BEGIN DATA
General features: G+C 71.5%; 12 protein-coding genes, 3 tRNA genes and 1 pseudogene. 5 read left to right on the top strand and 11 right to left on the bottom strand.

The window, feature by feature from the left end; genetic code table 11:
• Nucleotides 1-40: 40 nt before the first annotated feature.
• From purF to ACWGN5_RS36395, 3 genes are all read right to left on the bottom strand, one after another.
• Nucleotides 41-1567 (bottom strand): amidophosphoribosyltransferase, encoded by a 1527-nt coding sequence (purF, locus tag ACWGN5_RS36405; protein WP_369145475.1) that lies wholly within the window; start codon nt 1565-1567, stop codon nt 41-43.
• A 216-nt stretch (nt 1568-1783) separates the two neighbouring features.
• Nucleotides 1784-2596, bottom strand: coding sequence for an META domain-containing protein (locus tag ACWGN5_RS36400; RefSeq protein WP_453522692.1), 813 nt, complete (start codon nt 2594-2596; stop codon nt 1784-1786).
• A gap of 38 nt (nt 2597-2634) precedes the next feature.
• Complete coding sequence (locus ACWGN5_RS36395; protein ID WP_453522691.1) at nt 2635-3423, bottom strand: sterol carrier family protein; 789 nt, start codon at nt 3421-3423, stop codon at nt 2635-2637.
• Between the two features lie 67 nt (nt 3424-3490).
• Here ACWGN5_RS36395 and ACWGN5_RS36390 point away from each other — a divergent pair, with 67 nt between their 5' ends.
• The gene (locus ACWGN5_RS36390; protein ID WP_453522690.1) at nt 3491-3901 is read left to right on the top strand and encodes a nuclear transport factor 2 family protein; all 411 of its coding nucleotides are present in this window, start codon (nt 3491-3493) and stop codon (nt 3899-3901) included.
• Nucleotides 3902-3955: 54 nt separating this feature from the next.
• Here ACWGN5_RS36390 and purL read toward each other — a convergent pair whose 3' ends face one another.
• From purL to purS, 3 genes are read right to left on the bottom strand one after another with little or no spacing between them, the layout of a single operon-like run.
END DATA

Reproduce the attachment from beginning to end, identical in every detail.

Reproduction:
General features: G+C 71.5%; 12 protein-coding genes, 3 tRNA genes and 1 pseudogene. 5 read left to right on the top strand and 11 right to left on the bottom strand.

The window, feature by feature from the left end; genetic code table 11:
• Nucleotides 1-40: 40 nt before the first annotated feature.
• From purF to ACWGN5_RS36395, 3 genes are all read right to left on the bottom strand, one after another.
• Nucleotides 41-1567 (bottom strand): amidophosphoribosyltransferase, encoded by a 1527-nt coding sequence (purF, locus tag ACWGN5_RS36405; protein WP_369145475.1) that lies wholly within the window; start codon nt 1565-1567, stop codon nt 41-43.
• A 216-nt stretch (nt 1568-1783) separates the two neighbouring features.
• Nucleotides 1784-2596, bottom strand: coding sequence for an META domain-containing protein (locus tag ACWGN5_RS36400; RefSeq protein WP_453522692.1), 813 nt, complete (start codon nt 2594-2596; stop codon nt 1784-1786).
• A gap of 38 nt (nt 2597-2634) precedes the next feature.
• Complete coding sequence (locus ACWGN5_RS36395; protein ID WP_453522691.1) at nt 2635-3423, bottom strand: sterol carrier family protein; 789 nt, start codon at nt 3421-3423, stop codon at nt 2635-2637.
• Between the two features lie 67 nt (nt 3424-3490).
• Here ACWGN5_RS36395 and ACWGN5_RS36390 point away from each other — a divergent pair, with 67 nt between their 5' ends.
• The gene (locus ACWGN5_RS36390; protein ID WP_453522690.1) at nt 3491-3901 is read left to right on the top strand and encodes a nuclear transport factor 2 family protein; all 411 of its coding nucleotides are present in this window, start codon (nt 3491-3493) and stop codon (nt 3899-3901) included.
• Nucleotides 3902-3955: 54 nt separating this feature from the next.
• Here ACWGN5_RS36390 and purL read toward each other — a convergent pair whose 3' ends face one another.
• From purL to purS, 3 genes are read right to left on the bottom strand one after another with little or no spacing between them, the layout of a single operon-like run.